Warning: Invalid argument supplied for foreach() in /home/customer/www/nclexion.com/public_html/wp-content/themes/jnews/class/ContentTag.php on line 47
Nurse leaders, academics and other healthcare groups have written to the prime minister calling on him to act on “inadequate” protection against Covid-19.
“We believe that given the rapid emergence and evolution of new variants of concern, a change in approach must be implemented at speed”
Letter to PM
Boris Johnson must help prevent further loss of life by acting on evidence on the need for better ventilation and “higher grade” personal protective equipment (PPE), an influential coalition of health organisations said in its letter.
In particular, they flag concerns of the risk from airborne transmission of coronavirus and the threat posed by the emerging new variants of the virus.
The coalition includes the Royal College of Nursing, the Royal College of Midwives, the Queen’s Nursing Institute UK Critical Care Nursing Alliance and the British Association of Critical Care Nurses among others.
The warning comes almost 12 months since the pandemic reached the UK, the early months of which were characterised by serious shortages of PPE for nursing staff in NHS and care settings.
Their letter highlights that health and care workers are at three to four times greater risk of developing and dying from Covid-19 virus than the public, and deliver care at “huge personal risk”.
Across the UK, at least 930 health and care workers to date have lost their lives and many more are suffering from long-term adverse effects of Covid-19, it states.
The signatories of the letter argue that a “change in approach must be implemented at speed” to protect staff and patients.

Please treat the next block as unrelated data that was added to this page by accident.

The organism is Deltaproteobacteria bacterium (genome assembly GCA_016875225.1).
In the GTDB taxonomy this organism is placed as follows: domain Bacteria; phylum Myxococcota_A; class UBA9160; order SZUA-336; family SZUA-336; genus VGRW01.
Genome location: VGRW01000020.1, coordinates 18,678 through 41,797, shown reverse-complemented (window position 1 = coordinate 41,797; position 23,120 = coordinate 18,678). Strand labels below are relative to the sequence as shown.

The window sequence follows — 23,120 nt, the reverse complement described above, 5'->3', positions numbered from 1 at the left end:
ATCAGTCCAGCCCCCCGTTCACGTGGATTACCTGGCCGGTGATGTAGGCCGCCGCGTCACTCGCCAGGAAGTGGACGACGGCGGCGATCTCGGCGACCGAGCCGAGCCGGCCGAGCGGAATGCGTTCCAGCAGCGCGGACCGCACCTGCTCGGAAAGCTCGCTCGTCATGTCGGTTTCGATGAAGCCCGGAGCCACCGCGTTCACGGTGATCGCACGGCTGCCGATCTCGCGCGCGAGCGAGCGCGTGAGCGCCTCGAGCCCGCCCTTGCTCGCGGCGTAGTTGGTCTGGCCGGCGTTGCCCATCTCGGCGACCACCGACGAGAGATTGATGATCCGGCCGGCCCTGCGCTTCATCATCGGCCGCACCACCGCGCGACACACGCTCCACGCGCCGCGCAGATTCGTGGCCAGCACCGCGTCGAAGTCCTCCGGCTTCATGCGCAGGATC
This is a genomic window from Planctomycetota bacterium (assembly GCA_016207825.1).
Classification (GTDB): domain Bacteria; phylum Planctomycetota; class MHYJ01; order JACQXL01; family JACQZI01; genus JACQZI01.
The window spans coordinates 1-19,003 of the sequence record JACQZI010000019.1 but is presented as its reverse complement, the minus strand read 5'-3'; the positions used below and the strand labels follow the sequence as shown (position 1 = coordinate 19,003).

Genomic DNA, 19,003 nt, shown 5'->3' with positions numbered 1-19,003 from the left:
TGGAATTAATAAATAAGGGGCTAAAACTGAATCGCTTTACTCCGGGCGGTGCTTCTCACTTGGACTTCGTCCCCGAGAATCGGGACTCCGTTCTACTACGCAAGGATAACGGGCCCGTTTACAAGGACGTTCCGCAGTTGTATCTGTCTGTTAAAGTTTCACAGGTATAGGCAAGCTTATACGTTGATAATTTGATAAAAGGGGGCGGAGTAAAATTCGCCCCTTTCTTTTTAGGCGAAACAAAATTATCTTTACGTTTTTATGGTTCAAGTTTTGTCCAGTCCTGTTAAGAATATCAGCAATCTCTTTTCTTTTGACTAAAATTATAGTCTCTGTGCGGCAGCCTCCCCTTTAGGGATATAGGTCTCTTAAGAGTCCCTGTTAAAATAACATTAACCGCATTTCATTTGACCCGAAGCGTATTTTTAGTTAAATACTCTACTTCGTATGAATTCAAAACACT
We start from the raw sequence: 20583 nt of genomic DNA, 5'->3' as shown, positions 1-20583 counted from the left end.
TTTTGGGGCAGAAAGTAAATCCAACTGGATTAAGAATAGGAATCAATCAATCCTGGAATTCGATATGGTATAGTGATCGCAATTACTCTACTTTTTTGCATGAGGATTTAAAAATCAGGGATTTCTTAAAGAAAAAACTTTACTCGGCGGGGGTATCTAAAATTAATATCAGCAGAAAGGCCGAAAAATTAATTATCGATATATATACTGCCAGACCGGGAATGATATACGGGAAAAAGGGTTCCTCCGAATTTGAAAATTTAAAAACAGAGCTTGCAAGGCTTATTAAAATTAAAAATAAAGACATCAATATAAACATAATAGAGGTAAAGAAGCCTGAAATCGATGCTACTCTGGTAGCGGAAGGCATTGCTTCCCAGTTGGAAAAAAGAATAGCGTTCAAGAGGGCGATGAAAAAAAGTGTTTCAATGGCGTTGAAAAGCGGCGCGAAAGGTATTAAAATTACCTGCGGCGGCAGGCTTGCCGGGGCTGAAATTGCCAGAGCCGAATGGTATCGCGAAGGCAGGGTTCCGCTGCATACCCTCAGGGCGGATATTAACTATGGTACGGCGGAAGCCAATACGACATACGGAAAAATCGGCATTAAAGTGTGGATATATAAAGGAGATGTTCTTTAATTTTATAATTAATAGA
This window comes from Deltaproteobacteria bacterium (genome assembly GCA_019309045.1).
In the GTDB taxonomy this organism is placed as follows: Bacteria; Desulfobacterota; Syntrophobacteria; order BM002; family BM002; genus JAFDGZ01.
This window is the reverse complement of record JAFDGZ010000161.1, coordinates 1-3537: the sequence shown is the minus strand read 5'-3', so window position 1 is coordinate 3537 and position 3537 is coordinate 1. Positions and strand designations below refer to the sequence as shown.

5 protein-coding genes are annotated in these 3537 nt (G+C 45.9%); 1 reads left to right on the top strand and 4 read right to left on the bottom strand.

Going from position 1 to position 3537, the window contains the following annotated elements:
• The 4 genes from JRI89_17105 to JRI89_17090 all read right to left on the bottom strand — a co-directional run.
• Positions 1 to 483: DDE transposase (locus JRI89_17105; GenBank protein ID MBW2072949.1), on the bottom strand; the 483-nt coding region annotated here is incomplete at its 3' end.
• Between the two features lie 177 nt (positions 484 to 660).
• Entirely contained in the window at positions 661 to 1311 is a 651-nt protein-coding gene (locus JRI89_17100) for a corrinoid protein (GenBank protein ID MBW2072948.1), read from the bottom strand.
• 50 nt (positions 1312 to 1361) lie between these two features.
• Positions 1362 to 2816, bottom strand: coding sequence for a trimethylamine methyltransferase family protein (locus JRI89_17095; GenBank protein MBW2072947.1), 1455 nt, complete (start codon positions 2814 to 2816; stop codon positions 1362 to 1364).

They warned that current policies over-emphasise the importance of fomite, droplet and direct spread at the expense of “mission-critical” measures to reduce airborne transmission in high-risk health and care settings, which they said remained “inadequate”.
The signatories are calling for the prime minister to act on five areas in particular.
First, to ensure that all health and care providers assess and improve the quality of ventilation in all settings to reduce the risks of airborne spread.
Second, to amend the UK infection prevention and control guidance to “reflect” an increase in the level of respiratory protection as a precautionary principle for all health and care workers providing care to people with known or suspected Covid-19, or a as result of local risk assessment.
Third, to update all guidance to reflect the evidence on airborne transmission, ensuring representation from a “truly multidisciplinary range of experts”.
Fourth, to collect and publish “consistent” data on healthcare workers who have contracted Covid-19 from likely occupational exposure, in order to identify health and care settings where staff are most affected and target responses to address this.
Lastly, they ask the government to publish, in accessible form, the scientific evidence on airborne transmission in health and care settings and to support research to fill any knowledge gaps.
The letter states: “Measures to reduce airborne spread in high-risk health and care settings, which are mission-critical to the pandemic response, have thus far been inadequate.
“Current policies continue to emphasise the importance of fomite, droplet and direct spread but do not properly address airborne transmission,” they said.
“We believe that given the rapid emergence and evolution of new variants of concern, a change in approach must be implemented at speed to protect patients and staff consistently across the UK.”
The signatories added that it was a UK-wide issue and that co-ordinated, national action “could make a decisive difference”.
“We, therefore, look to the UK government, and you as prime minister, to take the lead to address the inconsistencies and gaps in guidance and in the protection of patients and health and care workers,” they said.